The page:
Lost circulation events during drilling are associated with the initiation of new fractures or the reopening of pre-existing fractures from the wellbore. Practices frequently implemented to combat lost circulation, including wellbore strengthening (WBS), are employed by plugging and propping the newly induced and pre-existing fractures to limit further propagation from the wellbore. One observation that was noted is that there is a discrepancy in the performance of lost circulation prevention methods for different temperatures between the fluids used and the surrounding formation. However, it is not yet fully understood how temperature affects pre-existing fractures and newly initiated fractures during these practices.

This study discusses how the stress state around fractures is influenced by a change in temperature considering fluid flow into a formation through drilling induced fractures. A finite element analysis with a coupled thermal-hydrologic-mechanical processes simulation was established to demonstrate how the stress redistributes around the fractures while considering fluid invasion and heat transmission. The results of the changing thermal stress around the fractures under various scenarios have been investigated. Included in our analysis is the potential risk of reinitiating fractures. The conclusions from this study indicate that a large temperature difference between the formation rock and fluid flow into the fractures could be a major concern when trying to prevent fracture propagation and control lost circulation events. It could potentially diminish the effect of enhanced hoop stress provided by WBS and fracture plugging by lost circulation materials. Such information is important to facilitate a successful management of lost circulation by taking into accounts the thermal impact of different lost circulation prevention approaches. The results from this paper are particularly important when a large temperature difference exists between circulating fluids and surrounding rock as commonly seen in HPHT and deep water wells.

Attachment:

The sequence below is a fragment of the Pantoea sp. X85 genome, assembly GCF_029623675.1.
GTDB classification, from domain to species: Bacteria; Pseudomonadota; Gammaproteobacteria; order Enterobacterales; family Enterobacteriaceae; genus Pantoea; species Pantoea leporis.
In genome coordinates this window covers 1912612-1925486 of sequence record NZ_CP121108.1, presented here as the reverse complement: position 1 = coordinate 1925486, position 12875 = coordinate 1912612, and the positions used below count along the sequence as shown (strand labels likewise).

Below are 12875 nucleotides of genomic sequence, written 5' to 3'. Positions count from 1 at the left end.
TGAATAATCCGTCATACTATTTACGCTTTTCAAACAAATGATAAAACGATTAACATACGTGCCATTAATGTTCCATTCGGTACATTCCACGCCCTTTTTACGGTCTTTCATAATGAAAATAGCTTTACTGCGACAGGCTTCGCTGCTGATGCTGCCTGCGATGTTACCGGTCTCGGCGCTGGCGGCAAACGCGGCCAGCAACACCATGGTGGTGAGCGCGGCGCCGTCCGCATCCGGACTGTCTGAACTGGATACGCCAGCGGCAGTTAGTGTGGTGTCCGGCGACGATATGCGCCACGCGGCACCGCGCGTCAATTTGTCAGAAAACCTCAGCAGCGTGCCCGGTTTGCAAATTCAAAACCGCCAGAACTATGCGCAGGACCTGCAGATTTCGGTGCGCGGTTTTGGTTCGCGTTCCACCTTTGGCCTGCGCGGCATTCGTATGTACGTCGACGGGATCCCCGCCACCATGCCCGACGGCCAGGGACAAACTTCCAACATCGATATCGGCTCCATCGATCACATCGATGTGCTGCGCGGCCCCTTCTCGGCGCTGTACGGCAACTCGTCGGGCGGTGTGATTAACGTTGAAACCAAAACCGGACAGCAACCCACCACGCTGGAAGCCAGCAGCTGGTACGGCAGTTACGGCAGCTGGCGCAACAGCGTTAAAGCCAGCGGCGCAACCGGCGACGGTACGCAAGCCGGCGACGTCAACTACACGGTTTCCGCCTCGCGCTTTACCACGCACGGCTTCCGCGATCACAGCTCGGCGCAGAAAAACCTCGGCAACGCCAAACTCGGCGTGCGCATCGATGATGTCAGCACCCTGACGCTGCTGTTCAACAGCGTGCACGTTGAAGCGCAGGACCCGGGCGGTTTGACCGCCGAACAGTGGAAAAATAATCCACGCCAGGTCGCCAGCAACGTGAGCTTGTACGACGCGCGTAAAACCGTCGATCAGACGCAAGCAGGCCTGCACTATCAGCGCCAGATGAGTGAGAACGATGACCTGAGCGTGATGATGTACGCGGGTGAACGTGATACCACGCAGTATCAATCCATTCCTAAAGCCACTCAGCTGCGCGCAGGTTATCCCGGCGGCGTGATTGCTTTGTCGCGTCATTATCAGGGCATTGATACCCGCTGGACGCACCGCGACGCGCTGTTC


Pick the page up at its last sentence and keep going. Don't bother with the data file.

This content is only available via PDF.
You do not currently have access to this content.